The board's critics, disappointed by its inaction thus far, are preparing for a 2008 legislative session that will see the felony murder rule and Colorado's life sentence mandates for juveniles as an important part of the legislative debate. Sen. Suzanne Williams, D-Aurora, and Claire Levy, D-Boulder, have indicated they will both introduce reform legislation.

According to Mary Ellen Johnson, director of the Pendulum Foundation, a reform coalition that includes parents of victims of violent crime will also work to enforce a 2006 legislative mandate, championed by former state Rep. Lynn Hefley, R-Colorado Springs, that requires those like Erik to receive mental health services while behind bars. Johnson believes that if clemency is to ever work, juveniles must receive treatment that will adequately help them reintegrate back into society.

The Jensens and others have also begun designing a statewide ballot initiative that would encourage the rehabilitation of youth offenders. Credible polling indicates that voters of all political persuasions across the state strongly support reforms that would provide kids legitimate opportunities for a second chance at life.

Our legal system should show forgiveness to those like Erik, who, in the wrong place at the wrong time as a conflicted teen, made a horrific decision. He has paid his debt to society and after serving nearly a decade in prison, he should be allowed to come home and pick up the pieces of his life. Ritter's clemency board would serve justice by taking up his case.

In a nation like ours, we believe in giving kids second chances. Our laws, however, don't reflect this commitment. Today, the U.S. is the only Western nation that allows for children to be sentenced to life without parole.

In total, there are more than 2,300 Erik Jensens across our nation, kids who without significant changes to our laws will never see the outside of a prison again.

Opportunity knocks for Colorado's legislators. The question remains: Will they listen?


The Denver Post

9 comments:

Anonymous said...

I HOPE THAT ONE DAY ERIK AND HIS FRIEND WILL GO HOME TO LIVE A LIVE IN FREEDOM.
THEY DO NOT BELONG IN PRISON.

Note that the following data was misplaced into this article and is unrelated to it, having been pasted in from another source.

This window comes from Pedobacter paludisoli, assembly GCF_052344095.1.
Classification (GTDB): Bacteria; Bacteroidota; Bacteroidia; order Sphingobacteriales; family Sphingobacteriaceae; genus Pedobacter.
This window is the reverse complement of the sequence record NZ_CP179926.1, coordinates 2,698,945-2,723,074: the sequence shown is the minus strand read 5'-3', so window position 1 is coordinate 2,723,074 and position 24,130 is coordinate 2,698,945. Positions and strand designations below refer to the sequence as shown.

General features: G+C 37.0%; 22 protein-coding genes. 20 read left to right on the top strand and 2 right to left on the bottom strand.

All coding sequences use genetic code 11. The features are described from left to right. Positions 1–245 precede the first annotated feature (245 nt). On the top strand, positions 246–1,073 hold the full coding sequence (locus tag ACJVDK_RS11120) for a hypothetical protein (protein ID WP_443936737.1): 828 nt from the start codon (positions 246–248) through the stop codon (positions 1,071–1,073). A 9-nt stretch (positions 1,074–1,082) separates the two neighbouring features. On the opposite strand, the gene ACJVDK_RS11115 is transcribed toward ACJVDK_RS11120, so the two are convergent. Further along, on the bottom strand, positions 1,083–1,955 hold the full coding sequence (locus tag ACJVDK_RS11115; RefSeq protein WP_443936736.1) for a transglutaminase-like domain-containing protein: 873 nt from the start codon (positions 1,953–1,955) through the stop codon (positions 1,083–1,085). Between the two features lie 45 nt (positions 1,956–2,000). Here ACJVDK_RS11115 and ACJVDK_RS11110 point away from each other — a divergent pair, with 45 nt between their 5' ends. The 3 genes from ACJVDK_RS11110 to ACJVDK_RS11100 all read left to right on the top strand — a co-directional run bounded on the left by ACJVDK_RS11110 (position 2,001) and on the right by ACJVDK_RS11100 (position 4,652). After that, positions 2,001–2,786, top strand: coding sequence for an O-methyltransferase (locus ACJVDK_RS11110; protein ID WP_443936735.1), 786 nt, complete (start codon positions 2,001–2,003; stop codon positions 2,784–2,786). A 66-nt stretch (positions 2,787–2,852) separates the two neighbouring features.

PLEASE DO NOT FORGET THEM.
PLEASE DO SOMETING.
PLEASE HELP THEM.
PLEASE RELEASE THEM.

ANN

Anonymous said...

I cannot understand why they were sentenced for live without parole.

Help them.
Legislators stand up and do something about it.
James

Anonymous said...

I have got 2 sons, they are 15 and 17 years now. It makes me angry and sad if I think that boys of this age are in a prison for the rest of their lives.
Let America come to reason, because this is not a solution.
Let them go back to a normal live with a job, family, friends.
America, open those doors and let them live in freedom amd peace.

We will not forget them.
Margaret.

Anonymous said...

I HOPE THAT THE FAMILY OF THE VICTEMS WILL FORGIVE THEM FOR WHAT THEY DID WHEN THEY WERE CHILDREN. DO NOT HATE THEM FOR WHAT THEY DID.

NO MORE SUFFERING !!!
ANDREW

Anonymous said...

Vol gevoelens van afschuw en ongeloof heb ik het programma van de jong veroordeelden op de Nederlandse televisie gevolgd. Ik heb me meermaals afgevraagd wat het voor zin heeft deze mensen voor de rest van hun leven op te sluiten.
Natuurlijk gaan mijn gedachten uit naar de slachtoffers en hun familie maar ook een levenslange opsluiting maakt wat deze mensen in hun jeugd gedaan hebben niet ongedaan. Haat lost niets op en brengt alleen meer verbittering.
Hoe moeilijk het ook is, toch wil ik vragen aan de familie van de slachtoffers om hun woede en verdriet even opzij te zetten. Veel moed is nodig om te kunnen vergeven ,om deze jonge mannen een tweede kans te gunnen.
Ik hoop van harte dat dit op een dag werkelijkheid mag worden en dat slachtoffers en daders elkaar een hand van verzoening kunnen geven.
rob.

Anonymous said...

It's real easy to say forgive and let your heart mend. Try being a father of an 18 year old son who was murdered last month by a 23 year old, paid by a 40 year old woman, and driven by her 16 year old son. Oh, did I mention that they robbed my son too...... the 16 year old there every step of the way.... and also the one who knew there would be an open window..... Yeah.... I've got compassion..... let them all rot in jail. The electric chair would end any of their pain and suffering. Let them all think about what they did for the rest of their meaningless lives like our family has no choice but to do. Let's start making people accountable. There's too much touchy feely today. Too many slaps on the wrist. Hell, we don't even do that. It might hurt their feelings. GROUP HUG everyone!

Anonymous said...

I'm so sorry to hear of your tragedy, and you have every right to have no sympathy...but what about empathy.
Kids screw up all the time and on all scales.
That could be any of our sons in there...

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Anonymous said...

Eric and Nathan were just boys when they were send to prison. They live a life without any future. Anoter 10 years, another 20years, 50 years ????
Will that be the answer ???
I DO NOT THINK SO !!!!